Areas with very high take up of FTTC would've been good candidates for FTTP, but BT went for cheaper build rather than higher take up, hence relatively low take up overall so far.
Posted by Dixinormous over 3 years ago
Of course, Ofcom could help by allowing BT to retire copper when they provision FTTP to a property. Not being able to do so really harms the business case.
Posted by New_Londoner over 3 years ago
@WWWombat
That 50% "objective" strikes me as really odd given it depends on what us end users decide to buy. Suppose we still have say 60% on slow ADSL connections through choice, is that a failure, and by whom if so?
Posted by gerarda over 3 years ago
@New_Londoner I would not worry about that. The EU will simply change the definitions so that the target is met as the did with the 2013 basic broadband target.
Posted by andrew (Favicon staff member) over 3 years ago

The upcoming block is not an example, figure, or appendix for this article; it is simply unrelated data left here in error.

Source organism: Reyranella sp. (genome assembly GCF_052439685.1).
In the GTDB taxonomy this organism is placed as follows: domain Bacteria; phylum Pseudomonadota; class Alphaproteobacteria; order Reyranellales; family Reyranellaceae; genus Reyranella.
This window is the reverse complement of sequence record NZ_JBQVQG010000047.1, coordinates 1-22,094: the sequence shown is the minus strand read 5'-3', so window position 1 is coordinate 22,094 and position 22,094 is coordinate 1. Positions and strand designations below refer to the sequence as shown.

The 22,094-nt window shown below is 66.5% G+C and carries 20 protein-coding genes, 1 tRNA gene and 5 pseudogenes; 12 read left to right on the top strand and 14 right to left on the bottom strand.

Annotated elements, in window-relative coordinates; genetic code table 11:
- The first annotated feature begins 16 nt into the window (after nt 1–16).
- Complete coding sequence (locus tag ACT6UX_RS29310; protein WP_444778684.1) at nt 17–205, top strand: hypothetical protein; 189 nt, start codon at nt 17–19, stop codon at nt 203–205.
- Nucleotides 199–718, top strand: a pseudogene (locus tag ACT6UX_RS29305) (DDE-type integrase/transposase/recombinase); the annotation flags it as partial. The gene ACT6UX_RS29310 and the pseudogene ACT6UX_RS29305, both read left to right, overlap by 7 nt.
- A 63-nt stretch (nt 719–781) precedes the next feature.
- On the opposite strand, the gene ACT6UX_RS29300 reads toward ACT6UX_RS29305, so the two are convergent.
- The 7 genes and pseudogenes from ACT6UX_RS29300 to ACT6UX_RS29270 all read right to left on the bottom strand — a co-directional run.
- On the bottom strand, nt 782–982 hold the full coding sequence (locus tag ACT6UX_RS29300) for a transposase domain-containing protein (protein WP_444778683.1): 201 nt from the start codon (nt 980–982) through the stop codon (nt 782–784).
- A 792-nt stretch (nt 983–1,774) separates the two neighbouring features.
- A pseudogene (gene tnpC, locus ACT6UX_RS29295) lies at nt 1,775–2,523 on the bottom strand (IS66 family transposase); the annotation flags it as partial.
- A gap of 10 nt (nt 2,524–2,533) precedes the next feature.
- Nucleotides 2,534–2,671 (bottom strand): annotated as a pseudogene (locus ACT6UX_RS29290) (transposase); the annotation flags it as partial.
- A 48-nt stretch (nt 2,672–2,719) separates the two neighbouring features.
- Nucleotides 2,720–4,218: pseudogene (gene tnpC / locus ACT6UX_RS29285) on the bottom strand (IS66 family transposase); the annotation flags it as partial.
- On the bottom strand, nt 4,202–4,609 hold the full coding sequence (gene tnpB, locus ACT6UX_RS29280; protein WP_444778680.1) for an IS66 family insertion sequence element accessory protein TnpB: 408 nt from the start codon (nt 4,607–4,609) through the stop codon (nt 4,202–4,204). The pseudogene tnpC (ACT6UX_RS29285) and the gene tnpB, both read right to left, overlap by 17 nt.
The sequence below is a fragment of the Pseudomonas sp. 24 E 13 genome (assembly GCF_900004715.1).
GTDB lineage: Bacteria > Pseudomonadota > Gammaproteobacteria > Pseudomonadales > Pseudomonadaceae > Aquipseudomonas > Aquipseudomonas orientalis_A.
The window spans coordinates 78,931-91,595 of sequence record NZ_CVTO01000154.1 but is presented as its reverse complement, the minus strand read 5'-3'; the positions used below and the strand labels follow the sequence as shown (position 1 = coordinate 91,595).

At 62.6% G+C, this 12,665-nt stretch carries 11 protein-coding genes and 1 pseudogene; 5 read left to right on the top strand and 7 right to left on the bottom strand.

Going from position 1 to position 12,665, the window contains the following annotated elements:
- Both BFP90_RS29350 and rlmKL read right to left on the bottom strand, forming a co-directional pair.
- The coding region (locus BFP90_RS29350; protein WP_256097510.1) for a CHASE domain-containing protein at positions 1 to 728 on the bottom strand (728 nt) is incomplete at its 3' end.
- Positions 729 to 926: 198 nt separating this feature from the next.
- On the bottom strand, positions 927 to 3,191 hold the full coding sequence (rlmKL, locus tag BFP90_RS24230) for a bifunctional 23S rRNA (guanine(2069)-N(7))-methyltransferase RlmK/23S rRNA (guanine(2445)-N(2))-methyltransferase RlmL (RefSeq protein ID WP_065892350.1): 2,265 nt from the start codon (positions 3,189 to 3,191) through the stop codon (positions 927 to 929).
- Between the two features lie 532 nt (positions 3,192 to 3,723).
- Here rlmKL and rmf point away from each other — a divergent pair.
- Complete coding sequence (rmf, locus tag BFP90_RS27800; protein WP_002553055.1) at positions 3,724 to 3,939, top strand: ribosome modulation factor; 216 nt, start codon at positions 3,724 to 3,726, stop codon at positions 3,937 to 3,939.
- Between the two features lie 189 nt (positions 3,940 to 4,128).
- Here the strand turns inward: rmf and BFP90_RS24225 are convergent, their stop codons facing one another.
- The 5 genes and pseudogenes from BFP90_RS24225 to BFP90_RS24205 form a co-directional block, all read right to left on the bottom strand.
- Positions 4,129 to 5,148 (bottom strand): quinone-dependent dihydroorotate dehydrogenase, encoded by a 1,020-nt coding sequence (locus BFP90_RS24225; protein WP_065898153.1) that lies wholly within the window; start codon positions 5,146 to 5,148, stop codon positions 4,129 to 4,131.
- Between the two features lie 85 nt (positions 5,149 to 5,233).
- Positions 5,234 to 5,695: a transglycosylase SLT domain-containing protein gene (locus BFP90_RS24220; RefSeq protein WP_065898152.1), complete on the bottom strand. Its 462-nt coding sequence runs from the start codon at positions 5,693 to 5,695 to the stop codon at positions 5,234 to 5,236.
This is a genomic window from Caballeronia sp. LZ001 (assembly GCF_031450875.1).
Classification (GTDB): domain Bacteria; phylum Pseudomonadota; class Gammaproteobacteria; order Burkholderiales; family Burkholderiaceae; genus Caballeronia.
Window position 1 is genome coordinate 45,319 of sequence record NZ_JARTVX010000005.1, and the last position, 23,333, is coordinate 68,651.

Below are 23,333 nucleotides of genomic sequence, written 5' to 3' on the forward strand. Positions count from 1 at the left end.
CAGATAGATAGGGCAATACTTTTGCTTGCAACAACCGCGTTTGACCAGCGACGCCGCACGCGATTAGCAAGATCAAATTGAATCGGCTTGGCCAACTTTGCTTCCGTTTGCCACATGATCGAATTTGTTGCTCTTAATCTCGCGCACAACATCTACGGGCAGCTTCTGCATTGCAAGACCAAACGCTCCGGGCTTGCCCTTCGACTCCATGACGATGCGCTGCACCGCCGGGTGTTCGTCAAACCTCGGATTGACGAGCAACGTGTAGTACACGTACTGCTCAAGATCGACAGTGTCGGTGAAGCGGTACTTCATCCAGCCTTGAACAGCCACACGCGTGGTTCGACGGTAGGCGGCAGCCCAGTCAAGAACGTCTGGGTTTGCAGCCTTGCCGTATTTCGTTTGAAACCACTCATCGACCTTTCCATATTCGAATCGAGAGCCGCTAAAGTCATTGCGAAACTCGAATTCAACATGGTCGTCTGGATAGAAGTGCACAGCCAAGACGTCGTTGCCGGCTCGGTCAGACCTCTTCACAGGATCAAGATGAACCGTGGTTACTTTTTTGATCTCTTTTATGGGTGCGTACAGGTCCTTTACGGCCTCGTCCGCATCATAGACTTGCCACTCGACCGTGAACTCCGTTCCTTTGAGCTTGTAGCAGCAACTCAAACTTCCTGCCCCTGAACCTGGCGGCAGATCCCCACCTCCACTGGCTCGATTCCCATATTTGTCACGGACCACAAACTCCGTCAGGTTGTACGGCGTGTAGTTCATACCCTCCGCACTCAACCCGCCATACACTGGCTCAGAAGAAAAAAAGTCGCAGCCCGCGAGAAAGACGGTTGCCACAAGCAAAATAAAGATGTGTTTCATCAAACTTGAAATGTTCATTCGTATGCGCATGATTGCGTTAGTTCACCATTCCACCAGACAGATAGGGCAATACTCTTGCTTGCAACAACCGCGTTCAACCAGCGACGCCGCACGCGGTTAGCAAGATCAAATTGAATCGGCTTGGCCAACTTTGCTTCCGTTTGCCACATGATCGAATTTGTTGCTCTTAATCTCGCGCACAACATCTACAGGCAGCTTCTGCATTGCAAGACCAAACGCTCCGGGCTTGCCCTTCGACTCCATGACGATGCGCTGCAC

@WWWombat Correct, but with the 'free' upgrades from Virgin Media and the amount of Gigabit growth then again I see no real problem hitting that point.

152 Mbps Virgin in 2014, with 30 Meg minimum. So seeing minimum hitting 100 Mbps in 6 years is not too hard to expect.
Posted by herdwick over 3 years ago
Do OFCOM prevent BT retiring copper when FTTP is installed ? Pricing doesn't encourage it, but is it prevented ?
Posted by WWWombat over 3 years ago
I think the thing making the retirement of copper impossible is the need to make MPF LLU available to Sky et al; this is probably governed by the commitments that BT has made to Ofcom.

I guess the trial at Deddington is meant to bring such issues to the fore.
Posted by andrew (Favicon staff member) over 3 years ago
@herdwick The issues of USO and emergency backup may be an issue add to the costs of FTTP as pure copper replacement.
Posted by Dixinormous over 3 years ago
Yes herdwick. Even 'Fibre Only' Deddington's fibre sits alongside the copper loop, and that copper remains available. If a Deddington premises took FTTP then that resident moved the next resident would be able to order ADSL.

The only situations where there is no copper are those where there never was any copper, greenfield FTTP such as Ebbsfleet.